Yet for all of the additional baggage it is required to carry, the finished vehicle weighs a scant 200kg more than the standard variant, which is utterly flabbergasting. The standard powertrain of a 3.0-litre common-rail diesel does duty up front, is legendarily reliable and quite happy to run on the diet of A1 jet-fuel they feed it, and it transfers its power to a specially developed dual-transfer case. For those of you who don’t speak 4×4, it is basically a box of gears between your motor and your gearbox that alters the relationship between the two, effectively giving the driver three different 5-speed automatic gearboxes in one car.
Now, seeing as gearboxes are really just car engineers admitting they’ve built a rubbish motor (think about that; electric cars require only one speed because they are much more efficient at producing their power over a wider powerband), having the equivalent of 15 gears is mighty handy if you find yourself in a bit of a spot in a vast pot of melting ice cream.
Now, by this point you’ve probably realised that this isn’t so much a laundry list of parts as a total re-working of the entire vehicle. This is made even more impressive by the fact that all of the components and chassis upgrades, like the transfer box above and the diff, are made in-house by Arctic Trucks themselves. Utilising local expertise from around 80 suppliers, they design and machine stuff to their level of strength. To give another example, that’s like deciding your bed isn’t big enough, but instead of buying a bigger one you make the entire thing yourself, out of petrified trees and diamonds. It’s a monumental effort, and indicative of the pathological level of engineering that has gone into every one of their products.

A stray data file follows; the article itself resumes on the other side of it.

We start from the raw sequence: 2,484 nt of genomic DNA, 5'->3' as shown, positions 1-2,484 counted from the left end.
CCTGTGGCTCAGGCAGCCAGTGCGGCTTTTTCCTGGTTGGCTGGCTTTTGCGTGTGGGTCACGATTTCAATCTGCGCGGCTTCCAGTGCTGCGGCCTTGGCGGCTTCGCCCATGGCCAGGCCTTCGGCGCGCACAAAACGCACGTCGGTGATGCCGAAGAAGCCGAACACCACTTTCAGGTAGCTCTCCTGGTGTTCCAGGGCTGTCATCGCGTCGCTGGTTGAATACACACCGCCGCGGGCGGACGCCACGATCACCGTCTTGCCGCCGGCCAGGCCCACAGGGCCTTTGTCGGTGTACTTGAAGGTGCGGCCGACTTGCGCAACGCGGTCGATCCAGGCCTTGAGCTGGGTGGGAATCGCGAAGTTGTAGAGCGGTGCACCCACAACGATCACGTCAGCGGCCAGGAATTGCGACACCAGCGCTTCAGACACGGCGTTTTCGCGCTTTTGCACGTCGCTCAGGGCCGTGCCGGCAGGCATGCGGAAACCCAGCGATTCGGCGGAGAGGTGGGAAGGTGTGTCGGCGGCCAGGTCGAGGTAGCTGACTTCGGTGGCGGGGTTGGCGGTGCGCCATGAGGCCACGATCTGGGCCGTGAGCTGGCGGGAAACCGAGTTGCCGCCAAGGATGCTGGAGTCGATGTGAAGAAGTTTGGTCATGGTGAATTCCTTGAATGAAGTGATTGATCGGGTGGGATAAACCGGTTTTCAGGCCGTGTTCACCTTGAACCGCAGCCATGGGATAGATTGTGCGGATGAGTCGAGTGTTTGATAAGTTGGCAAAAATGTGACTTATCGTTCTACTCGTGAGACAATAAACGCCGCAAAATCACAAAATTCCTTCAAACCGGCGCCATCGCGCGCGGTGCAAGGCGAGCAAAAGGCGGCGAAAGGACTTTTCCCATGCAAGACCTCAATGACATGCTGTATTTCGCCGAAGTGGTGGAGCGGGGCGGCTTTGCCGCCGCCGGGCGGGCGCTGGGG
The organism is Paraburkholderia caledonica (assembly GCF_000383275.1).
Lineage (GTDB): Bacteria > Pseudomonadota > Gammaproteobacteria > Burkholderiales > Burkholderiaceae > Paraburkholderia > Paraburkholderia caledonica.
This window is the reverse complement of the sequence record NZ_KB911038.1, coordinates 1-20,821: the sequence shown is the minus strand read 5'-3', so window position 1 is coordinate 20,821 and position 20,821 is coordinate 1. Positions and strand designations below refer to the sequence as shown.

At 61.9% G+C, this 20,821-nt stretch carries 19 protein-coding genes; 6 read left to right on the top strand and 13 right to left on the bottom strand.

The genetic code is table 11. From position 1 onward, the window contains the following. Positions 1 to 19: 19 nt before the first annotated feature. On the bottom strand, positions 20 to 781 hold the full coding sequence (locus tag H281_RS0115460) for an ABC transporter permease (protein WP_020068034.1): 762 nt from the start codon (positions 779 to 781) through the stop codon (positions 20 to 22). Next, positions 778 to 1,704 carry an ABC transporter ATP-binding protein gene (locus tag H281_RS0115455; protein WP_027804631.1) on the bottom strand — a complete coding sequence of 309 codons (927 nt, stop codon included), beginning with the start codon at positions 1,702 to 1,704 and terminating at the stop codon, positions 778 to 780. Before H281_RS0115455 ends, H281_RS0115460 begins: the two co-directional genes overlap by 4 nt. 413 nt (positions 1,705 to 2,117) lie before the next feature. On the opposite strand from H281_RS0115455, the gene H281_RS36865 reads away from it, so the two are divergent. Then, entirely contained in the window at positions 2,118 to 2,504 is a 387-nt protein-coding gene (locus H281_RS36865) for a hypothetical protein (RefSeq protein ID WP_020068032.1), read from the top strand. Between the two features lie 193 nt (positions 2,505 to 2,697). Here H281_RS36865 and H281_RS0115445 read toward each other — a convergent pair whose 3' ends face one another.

Pathological for a reason, though. Out here in these extreme conditions, things stop. Perfectly good electronics just cease to function, it can take an hour and a half to boil five litres of water and the toughest steel man makes today becomes so brittle that it can lose up to 90% of its impact strength, making it no stronger than hard plastic is in our normal temperatures. Add to this the very real risk of running into a bunch of live, fully grown polar bears, who, according to Gisli, are “very very clever, curious and quite aggressive!” This is why there are gun holsters down the sides of the vehicle. It’s not redneck chic. “They are very good at sneaking up on you, making no noise, and they know to go for the tent…”
But funnily enough, the biggest fear out here is ice cracks. No, not snow freezing between your buttcheeks; crevasses. You know something is scary when a big burly Viking chap who doesn’t look afraid of anything looks you in the eye with real fear on his face and says, “Man, but those things are scary…” The problem here is (a) GPS positioning and tracking doesn’t work when the satellites can’t see you, (b) most crevasses are wedge-shaped and murderously deep, and (c) it’s madasfarking hell-impossible to get back out again unless someone else is right there, and has not fallen on top of you. We are talking 3-kilometre-thick ice here people; they probably don’t make a rope long enough to pull you back out again if you hit the bottom.
So Arctic Trucks use a combo of a bit of McGuyvering and a spot of high tech. They use a special, boom-mounted radar to “smell” crevasses before they arrive at them, allowing them to map a route onto a GPS data logger so they know where it’s safe, although with constantly shifting ice this is not always accurate, if not current data. Hence, the McGuyver: they attach a triangulated “crevasse protection” bar, which protrudes about a meter from the front of the car, and hooks up on the far wall to prevent the whole car tipping in when the front wheels break through! Crude, but effective. And it doubles as a mounting point for the simple lever crane, which can be used with the winch for rescues, as well as loading and unloading of cargo.